The Walking Dead: Indifference

Posted on November 04, 2013

TWD+S4E4+8Andrew Lincoln and Melissa McBride in AMC’s The Walking Dead

 

It seems you simply can’t write an ongoing story set in the zombie apocalypse without making your characters look a little stupid on the regular. Last week we noted with some admiration and appreciation that the characters are finally not doing incredibly dumb, reckless and self-indulgent things every time they breathe, which was making it possible for us to really get to know (and subsequently root for and worry about, for the first time) these characters. A very welcome development in the show’s ongoing evolution. This week, however, we found ourselves wanting at least 3 of the characters to get eaten. And yet, as annoyed and angry as we were watching the hour (note we didn’t use the word “story) unfold last night, we have to admit, it kept us on the hook the entire time and we’re still mulling over some of the choices made, 12 hours after the episode ended. Sure, we wanted to hit Rick in the face with a cast iron frying pan, but we can’t forcefully come down for or against his actions. It’s too gray-area, which was obviously the intent. On that level, this episode worked tremendously well.

On the other hand, it gets harder and harder, 3+ seasons into the show and about two years in-story post-apocalypse (we’re guessing) to watch people like Tyreese wail and whine and generally put everyone around them in danger because of their self-indulgence. There’s a lot of death in this world. We don’t expect the characters to become immune to that, but Tyreese’s deep funk really annoyed us. Besides, it’s hard for us as audience members to truly feel for him when, to be perfectly honest, we can’t even remember his girlfriend’s name and probably wouldn’t be able to pick the actress out of a lineup. In other words, we’re being subjected to an awful lot of grief over someone we don’t even know or care about. Then there’s Bob the alcoholic who reaches for his gun when someone calls him out. Yeah. Let’s keep THAT guy in the group. Oh, and hey, new people who inexplicably survived all this time by being utterly stupid and useless, here’s a couple of guns. Why not come back to our secure prison home with us? Whoops. You’re dead.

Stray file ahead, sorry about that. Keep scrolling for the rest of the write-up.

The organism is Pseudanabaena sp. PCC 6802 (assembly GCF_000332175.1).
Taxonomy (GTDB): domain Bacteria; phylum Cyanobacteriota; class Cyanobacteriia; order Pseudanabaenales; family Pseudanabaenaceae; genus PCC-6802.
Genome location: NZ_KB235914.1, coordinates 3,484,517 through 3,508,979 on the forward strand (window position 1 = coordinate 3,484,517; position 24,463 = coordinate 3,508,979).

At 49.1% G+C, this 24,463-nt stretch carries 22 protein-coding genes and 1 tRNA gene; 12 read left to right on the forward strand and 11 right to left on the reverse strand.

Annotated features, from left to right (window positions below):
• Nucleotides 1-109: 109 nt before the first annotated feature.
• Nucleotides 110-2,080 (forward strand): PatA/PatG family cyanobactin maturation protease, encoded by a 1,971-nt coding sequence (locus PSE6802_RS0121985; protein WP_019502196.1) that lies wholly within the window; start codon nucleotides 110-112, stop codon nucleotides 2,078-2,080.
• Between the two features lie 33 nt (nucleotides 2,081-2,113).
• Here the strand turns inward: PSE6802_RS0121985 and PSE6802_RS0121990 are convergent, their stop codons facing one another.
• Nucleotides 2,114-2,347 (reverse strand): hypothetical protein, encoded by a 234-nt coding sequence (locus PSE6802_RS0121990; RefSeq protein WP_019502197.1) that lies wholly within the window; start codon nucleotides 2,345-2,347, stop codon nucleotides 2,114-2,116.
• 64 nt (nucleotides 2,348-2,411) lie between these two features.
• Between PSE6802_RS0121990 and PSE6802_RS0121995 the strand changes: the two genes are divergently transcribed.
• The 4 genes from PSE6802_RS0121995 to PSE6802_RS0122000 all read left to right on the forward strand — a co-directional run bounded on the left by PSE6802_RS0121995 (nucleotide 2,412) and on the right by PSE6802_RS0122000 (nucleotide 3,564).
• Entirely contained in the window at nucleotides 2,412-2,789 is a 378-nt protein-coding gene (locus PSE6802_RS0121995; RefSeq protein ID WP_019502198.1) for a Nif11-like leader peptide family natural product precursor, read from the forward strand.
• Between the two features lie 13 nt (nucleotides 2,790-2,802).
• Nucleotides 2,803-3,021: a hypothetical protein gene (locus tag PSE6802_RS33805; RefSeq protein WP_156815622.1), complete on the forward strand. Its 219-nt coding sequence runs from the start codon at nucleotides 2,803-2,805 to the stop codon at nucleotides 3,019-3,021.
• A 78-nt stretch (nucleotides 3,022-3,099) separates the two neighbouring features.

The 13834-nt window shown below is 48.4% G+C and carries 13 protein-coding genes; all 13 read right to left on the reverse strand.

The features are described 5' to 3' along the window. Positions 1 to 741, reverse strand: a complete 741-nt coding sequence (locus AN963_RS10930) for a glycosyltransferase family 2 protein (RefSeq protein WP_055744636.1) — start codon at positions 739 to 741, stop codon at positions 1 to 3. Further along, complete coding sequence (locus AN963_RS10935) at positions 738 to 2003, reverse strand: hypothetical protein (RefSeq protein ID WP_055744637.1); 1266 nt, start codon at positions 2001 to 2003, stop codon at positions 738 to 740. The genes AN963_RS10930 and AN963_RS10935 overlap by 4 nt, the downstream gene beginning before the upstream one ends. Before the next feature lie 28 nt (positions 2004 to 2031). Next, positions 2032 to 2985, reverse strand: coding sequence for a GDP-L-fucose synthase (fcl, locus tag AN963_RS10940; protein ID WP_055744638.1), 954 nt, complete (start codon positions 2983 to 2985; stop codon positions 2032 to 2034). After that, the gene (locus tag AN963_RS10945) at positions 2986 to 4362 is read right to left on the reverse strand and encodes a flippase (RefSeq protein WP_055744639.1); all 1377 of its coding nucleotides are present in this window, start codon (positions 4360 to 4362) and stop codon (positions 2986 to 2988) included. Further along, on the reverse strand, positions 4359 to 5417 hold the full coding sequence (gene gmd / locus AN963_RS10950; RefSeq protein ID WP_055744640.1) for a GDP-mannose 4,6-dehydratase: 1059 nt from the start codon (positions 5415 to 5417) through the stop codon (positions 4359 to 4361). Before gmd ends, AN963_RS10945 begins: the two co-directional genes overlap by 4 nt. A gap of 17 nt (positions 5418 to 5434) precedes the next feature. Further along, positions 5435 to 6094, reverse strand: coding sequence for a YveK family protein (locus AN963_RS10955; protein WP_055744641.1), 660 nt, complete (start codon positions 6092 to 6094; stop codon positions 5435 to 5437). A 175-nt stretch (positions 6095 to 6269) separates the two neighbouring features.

That last one annoyed us most of all because it was merely a clumsy insertion into the action to make it seem like Rick was right and Carol was wrong. He didn’t want those two kids tagging along with them while they searched that neighborhood (with its oddly manicured lawns and yards) but for whatever reason, Carol insisted on it, conveniently giving Rick an example of her recklessness and heartlessness to throw back into her face. It was kind of a cheat, because the argument Rick and Carol were having was too evenly matched on both sides; a true moral dilemma. In order to make Rick  not seem like a total asshole (too late, we’d argue) two meaningless characters had to die (or one, with the other presumed) in order to make Carol look that much worse in the end. Just like the meaningless character who died in order to give Tyreese a reason to be a big fat baby.